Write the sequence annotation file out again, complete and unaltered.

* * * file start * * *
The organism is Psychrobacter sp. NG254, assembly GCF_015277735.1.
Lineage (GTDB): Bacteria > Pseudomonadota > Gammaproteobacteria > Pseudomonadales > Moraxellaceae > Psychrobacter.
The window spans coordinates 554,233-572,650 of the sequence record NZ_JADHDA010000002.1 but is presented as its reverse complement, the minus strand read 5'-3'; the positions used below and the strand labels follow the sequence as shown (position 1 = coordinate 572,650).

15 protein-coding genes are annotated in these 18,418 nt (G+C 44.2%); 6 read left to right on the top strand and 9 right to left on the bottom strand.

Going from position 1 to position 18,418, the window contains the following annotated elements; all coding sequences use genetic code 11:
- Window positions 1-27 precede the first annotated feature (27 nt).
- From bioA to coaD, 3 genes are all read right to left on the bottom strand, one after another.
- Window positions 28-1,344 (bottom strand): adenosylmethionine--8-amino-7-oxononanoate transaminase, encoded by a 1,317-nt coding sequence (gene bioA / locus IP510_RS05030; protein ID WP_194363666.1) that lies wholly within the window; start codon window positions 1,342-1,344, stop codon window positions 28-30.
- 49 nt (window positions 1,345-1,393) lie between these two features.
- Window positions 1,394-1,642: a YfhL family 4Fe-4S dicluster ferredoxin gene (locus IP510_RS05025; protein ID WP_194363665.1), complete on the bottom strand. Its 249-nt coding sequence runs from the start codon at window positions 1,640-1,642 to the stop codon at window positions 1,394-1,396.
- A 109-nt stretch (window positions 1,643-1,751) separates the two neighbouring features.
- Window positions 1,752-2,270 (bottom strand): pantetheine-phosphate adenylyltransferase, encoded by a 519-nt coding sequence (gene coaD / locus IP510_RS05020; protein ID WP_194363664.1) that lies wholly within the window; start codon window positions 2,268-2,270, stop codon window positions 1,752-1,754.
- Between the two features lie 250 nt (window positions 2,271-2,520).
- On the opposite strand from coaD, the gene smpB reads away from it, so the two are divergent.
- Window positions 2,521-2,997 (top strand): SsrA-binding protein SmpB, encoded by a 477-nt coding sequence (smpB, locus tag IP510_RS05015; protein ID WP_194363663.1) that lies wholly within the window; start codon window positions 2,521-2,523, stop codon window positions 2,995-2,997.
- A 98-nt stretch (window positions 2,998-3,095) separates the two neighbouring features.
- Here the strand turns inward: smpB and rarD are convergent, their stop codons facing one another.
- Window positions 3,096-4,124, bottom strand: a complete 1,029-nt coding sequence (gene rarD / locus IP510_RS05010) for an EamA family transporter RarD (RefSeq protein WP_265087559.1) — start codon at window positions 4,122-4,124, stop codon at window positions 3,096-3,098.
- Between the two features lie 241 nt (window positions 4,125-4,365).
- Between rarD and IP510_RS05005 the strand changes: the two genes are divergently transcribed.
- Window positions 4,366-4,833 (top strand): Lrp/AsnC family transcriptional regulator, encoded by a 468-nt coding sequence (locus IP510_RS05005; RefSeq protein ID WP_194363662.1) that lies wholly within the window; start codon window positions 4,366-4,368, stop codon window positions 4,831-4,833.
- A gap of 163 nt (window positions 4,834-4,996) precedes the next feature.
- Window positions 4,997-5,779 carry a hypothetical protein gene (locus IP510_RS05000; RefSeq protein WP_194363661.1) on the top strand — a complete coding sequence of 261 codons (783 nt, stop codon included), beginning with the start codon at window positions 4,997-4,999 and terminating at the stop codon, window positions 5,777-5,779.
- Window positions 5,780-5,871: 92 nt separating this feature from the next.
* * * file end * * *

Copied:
The organism is Psychrobacter sp. NG254, assembly GCF_015277735.1.
Lineage (GTDB): Bacteria > Pseudomonadota > Gammaproteobacteria > Pseudomonadales > Moraxellaceae > Psychrobacter.
The window spans coordinates 554,233-572,650 of the sequence record NZ_JADHDA010000002.1 but is presented as its reverse complement, the minus strand read 5'-3'; the positions used below and the strand labels follow the sequence as shown (position 1 = coordinate 572,650).

15 protein-coding genes are annotated in these 18,418 nt (G+C 44.2%); 6 read left to right on the top strand and 9 right to left on the bottom strand.

Going from position 1 to position 18,418, the window contains the following annotated elements; all coding sequences use genetic code 11:
- Window positions 1-27 precede the first annotated feature (27 nt).
- From bioA to coaD, 3 genes are all read right to left on the bottom strand, one after another.
- Window positions 28-1,344 (bottom strand): adenosylmethionine--8-amino-7-oxononanoate transaminase, encoded by a 1,317-nt coding sequence (gene bioA / locus IP510_RS05030; protein ID WP_194363666.1) that lies wholly within the window; start codon window positions 1,342-1,344, stop codon window positions 28-30.
- 49 nt (window positions 1,345-1,393) lie between these two features.
- Window positions 1,394-1,642: a YfhL family 4Fe-4S dicluster ferredoxin gene (locus IP510_RS05025; protein ID WP_194363665.1), complete on the bottom strand. Its 249-nt coding sequence runs from the start codon at window positions 1,640-1,642 to the stop codon at window positions 1,394-1,396.
- A 109-nt stretch (window positions 1,643-1,751) separates the two neighbouring features.
- Window positions 1,752-2,270 (bottom strand): pantetheine-phosphate adenylyltransferase, encoded by a 519-nt coding sequence (gene coaD / locus IP510_RS05020; protein ID WP_194363664.1) that lies wholly within the window; start codon window positions 2,268-2,270, stop codon window positions 1,752-1,754.
- Between the two features lie 250 nt (window positions 2,271-2,520).
- On the opposite strand from coaD, the gene smpB reads away from it, so the two are divergent.
- Window positions 2,521-2,997 (top strand): SsrA-binding protein SmpB, encoded by a 477-nt coding sequence (smpB, locus tag IP510_RS05015; protein ID WP_194363663.1) that lies wholly within the window; start codon window positions 2,521-2,523, stop codon window positions 2,995-2,997.
- A 98-nt stretch (window positions 2,998-3,095) separates the two neighbouring features.
- Here the strand turns inward: smpB and rarD are convergent, their stop codons facing one another.
- Window positions 3,096-4,124, bottom strand: a complete 1,029-nt coding sequence (gene rarD / locus IP510_RS05010) for an EamA family transporter RarD (RefSeq protein WP_265087559.1) — start codon at window positions 4,122-4,124, stop codon at window positions 3,096-3,098.
- Between the two features lie 241 nt (window positions 4,125-4,365).
- Between rarD and IP510_RS05005 the strand changes: the two genes are divergently transcribed.
- Window positions 4,366-4,833 (top strand): Lrp/AsnC family transcriptional regulator, encoded by a 468-nt coding sequence (locus IP510_RS05005; RefSeq protein ID WP_194363662.1) that lies wholly within the window; start codon window positions 4,366-4,368, stop codon window positions 4,831-4,833.
- A gap of 163 nt (window positions 4,834-4,996) precedes the next feature.
- Window positions 4,997-5,779 carry a hypothetical protein gene (locus IP510_RS05000; RefSeq protein WP_194363661.1) on the top strand — a complete coding sequence of 261 codons (783 nt, stop codon included), beginning with the start codon at window positions 4,997-4,999 and terminating at the stop codon, window positions 5,777-5,779.
- Window positions 5,780-5,871: 92 nt separating this feature from the next.